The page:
Journal of Cultural Economics

, Volume 33, Issue 1, pp 75–77 | Cite as

Shepherd, Robert J., When Culture Goes to Market: Space, Place, and Identity in an Urban Marketplace

Peter Lang, New York, 2007, ISBN 978-1-4331-0194-6
  • James G. Carrier
Book Review

This book is a labour of love. Shepherd first went to the Eastern Market, in Washington, DC, when his partner started selling there and he accompanied her. Long before that, he first tasted the delights of selling: soft drinks at a local golf course. When Culture Goes to Market is also a play on words, for the title points to three different things. First, Shepherd juxtaposes the cultural practices he describes with the neoclassical economic idea of the market. Second, he compares the cultural interpretations of the Eastern Market with the market itself, as a building and an institution in Washington, DC. Third, he describes how culture goes to market in the form of the works of art and craft that are sold there.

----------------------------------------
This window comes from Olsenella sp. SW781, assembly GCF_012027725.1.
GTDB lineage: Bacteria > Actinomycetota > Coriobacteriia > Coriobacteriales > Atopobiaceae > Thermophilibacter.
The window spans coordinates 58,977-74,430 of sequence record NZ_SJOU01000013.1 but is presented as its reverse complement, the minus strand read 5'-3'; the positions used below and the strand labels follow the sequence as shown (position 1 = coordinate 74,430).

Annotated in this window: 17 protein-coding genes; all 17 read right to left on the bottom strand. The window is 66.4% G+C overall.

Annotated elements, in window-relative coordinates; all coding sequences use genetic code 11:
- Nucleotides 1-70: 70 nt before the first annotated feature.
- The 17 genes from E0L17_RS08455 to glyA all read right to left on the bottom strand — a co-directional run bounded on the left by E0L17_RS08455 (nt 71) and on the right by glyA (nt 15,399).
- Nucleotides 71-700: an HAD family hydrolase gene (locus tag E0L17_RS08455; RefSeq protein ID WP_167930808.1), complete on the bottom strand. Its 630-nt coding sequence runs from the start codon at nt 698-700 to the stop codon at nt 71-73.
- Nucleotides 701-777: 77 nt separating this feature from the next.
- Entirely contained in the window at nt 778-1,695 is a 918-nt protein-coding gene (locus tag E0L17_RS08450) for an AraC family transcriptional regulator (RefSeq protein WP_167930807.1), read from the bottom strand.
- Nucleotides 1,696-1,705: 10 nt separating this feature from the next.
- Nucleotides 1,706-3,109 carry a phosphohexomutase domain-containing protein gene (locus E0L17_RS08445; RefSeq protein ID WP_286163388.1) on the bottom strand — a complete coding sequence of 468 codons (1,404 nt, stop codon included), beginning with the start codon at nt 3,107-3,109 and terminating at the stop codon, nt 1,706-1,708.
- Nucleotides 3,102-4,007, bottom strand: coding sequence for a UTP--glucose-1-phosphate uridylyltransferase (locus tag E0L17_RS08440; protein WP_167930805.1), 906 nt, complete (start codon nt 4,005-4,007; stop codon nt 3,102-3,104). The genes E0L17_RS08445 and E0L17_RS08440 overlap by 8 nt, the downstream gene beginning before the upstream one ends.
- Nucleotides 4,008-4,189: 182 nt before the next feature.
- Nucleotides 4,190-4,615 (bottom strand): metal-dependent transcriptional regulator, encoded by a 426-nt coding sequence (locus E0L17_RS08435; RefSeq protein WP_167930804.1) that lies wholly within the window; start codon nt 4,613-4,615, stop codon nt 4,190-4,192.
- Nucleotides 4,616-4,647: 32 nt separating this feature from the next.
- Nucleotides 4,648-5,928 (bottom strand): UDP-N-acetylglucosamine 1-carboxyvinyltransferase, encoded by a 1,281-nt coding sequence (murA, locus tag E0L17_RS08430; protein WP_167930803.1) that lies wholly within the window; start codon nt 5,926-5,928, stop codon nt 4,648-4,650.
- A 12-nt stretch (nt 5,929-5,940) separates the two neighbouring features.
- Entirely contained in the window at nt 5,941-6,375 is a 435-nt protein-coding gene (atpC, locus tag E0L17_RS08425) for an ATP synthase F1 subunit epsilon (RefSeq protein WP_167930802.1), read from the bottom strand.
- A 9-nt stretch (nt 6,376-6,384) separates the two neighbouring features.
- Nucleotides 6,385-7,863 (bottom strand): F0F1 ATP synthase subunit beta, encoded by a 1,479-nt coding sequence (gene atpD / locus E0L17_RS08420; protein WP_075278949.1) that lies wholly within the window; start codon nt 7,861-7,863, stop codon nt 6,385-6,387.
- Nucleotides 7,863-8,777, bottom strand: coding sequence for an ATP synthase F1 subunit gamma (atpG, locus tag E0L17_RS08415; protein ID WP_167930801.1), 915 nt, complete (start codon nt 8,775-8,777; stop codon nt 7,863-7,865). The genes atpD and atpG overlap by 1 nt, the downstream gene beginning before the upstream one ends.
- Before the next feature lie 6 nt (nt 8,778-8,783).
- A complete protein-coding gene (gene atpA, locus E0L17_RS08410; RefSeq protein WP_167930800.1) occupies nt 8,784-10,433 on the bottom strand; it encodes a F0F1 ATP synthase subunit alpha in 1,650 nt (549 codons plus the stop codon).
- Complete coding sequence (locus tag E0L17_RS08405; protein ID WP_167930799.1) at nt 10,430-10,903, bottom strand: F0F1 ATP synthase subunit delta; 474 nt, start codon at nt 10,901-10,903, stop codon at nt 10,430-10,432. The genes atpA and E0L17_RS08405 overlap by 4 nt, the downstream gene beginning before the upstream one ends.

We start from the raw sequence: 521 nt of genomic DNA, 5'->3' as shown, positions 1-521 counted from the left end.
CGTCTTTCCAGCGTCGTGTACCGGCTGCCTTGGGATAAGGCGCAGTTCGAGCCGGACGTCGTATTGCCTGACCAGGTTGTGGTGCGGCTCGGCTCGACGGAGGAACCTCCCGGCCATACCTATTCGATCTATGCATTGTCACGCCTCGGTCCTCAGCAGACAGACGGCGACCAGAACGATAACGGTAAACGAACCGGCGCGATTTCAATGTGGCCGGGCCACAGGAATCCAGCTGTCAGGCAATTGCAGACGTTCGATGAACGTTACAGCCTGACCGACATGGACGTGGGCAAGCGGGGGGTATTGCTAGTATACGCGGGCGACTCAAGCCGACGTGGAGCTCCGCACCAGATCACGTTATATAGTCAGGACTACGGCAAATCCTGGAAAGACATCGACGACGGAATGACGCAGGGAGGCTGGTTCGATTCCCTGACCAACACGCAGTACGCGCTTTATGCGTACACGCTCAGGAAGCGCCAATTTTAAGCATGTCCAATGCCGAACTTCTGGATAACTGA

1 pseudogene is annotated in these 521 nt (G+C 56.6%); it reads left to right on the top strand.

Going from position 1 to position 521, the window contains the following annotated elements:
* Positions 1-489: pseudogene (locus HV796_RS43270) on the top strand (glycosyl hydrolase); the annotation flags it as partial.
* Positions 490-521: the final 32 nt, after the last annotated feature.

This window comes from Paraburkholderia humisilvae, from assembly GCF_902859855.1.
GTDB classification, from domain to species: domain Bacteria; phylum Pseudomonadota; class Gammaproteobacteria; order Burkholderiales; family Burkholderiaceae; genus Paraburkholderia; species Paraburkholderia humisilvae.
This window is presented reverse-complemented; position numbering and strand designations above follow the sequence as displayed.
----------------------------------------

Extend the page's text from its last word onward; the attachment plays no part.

The Eastern Market is fairly old. It was first built in the 1870s, and has been home to a variety of traders serving a variety of functions, ranging from selling food to local residents to being a cultural experience. Market trade declined and the physical market deteriorated...


Neoclassical Economist Market Trader Neoclassical Model Wholesale Trade Craft Producer 
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Copyright information

© Springer Science+Business Media, LLC. 2008

Authors and Affiliations

  1. 1.Department of AnthropologyIndiana UniversityBloomingtonUSA
  2. 2.Oxford Brookes UniversityEdinburghUK

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